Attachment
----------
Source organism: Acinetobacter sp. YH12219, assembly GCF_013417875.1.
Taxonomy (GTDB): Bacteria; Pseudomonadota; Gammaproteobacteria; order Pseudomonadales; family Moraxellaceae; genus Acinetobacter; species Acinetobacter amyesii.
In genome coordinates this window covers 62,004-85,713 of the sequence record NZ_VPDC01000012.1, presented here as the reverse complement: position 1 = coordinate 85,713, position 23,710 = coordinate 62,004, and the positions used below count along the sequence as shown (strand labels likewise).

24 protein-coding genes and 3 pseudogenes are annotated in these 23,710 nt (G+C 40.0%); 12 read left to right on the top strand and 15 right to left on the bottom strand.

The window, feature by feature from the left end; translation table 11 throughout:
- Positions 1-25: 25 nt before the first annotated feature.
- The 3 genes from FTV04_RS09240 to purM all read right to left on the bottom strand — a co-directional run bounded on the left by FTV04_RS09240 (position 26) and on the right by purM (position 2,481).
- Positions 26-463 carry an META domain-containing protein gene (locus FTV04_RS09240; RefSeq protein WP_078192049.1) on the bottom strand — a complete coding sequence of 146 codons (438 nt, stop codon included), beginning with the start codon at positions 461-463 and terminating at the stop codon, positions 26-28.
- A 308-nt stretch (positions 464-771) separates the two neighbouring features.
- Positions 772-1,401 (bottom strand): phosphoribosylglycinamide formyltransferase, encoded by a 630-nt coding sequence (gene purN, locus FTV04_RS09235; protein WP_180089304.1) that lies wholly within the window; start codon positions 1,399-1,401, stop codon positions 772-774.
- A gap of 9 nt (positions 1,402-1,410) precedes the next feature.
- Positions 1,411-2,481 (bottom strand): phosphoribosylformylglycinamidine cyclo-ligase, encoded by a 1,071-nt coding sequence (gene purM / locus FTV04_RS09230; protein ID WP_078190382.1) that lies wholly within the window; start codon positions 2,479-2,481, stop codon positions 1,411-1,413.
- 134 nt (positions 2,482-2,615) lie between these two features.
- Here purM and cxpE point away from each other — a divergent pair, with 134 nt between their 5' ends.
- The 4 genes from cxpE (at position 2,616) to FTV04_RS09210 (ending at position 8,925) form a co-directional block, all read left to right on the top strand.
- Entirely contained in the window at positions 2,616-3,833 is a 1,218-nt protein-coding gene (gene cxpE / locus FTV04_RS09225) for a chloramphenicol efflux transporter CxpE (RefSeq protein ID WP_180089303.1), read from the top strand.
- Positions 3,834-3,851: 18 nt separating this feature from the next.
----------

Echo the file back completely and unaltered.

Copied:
Source organism: Acinetobacter sp. YH12219, assembly GCF_013417875.1.
Taxonomy (GTDB): Bacteria; Pseudomonadota; Gammaproteobacteria; order Pseudomonadales; family Moraxellaceae; genus Acinetobacter; species Acinetobacter amyesii.
In genome coordinates this window covers 62,004-85,713 of the sequence record NZ_VPDC01000012.1, presented here as the reverse complement: position 1 = coordinate 85,713, position 23,710 = coordinate 62,004, and the positions used below count along the sequence as shown (strand labels likewise).

24 protein-coding genes and 3 pseudogenes are annotated in these 23,710 nt (G+C 40.0%); 12 read left to right on the top strand and 15 right to left on the bottom strand.

The window, feature by feature from the left end; translation table 11 throughout:
- Positions 1-25: 25 nt before the first annotated feature.
- The 3 genes from FTV04_RS09240 to purM all read right to left on the bottom strand — a co-directional run bounded on the left by FTV04_RS09240 (position 26) and on the right by purM (position 2,481).
- Positions 26-463 carry an META domain-containing protein gene (locus FTV04_RS09240; RefSeq protein WP_078192049.1) on the bottom strand — a complete coding sequence of 146 codons (438 nt, stop codon included), beginning with the start codon at positions 461-463 and terminating at the stop codon, positions 26-28.
- A 308-nt stretch (positions 464-771) separates the two neighbouring features.
- Positions 772-1,401 (bottom strand): phosphoribosylglycinamide formyltransferase, encoded by a 630-nt coding sequence (gene purN, locus FTV04_RS09235; protein WP_180089304.1) that lies wholly within the window; start codon positions 1,399-1,401, stop codon positions 772-774.
- A gap of 9 nt (positions 1,402-1,410) precedes the next feature.
- Positions 1,411-2,481 (bottom strand): phosphoribosylformylglycinamidine cyclo-ligase, encoded by a 1,071-nt coding sequence (gene purM / locus FTV04_RS09230; protein ID WP_078190382.1) that lies wholly within the window; start codon positions 2,479-2,481, stop codon positions 1,411-1,413.
- 134 nt (positions 2,482-2,615) lie between these two features.
- Here purM and cxpE point away from each other — a divergent pair, with 134 nt between their 5' ends.
- The 4 genes from cxpE (at position 2,616) to FTV04_RS09210 (ending at position 8,925) form a co-directional block, all read left to right on the top strand.
- Entirely contained in the window at positions 2,616-3,833 is a 1,218-nt protein-coding gene (gene cxpE / locus FTV04_RS09225) for a chloramphenicol efflux transporter CxpE (RefSeq protein ID WP_180089303.1), read from the top strand.
- Positions 3,834-3,851: 18 nt separating this feature from the next.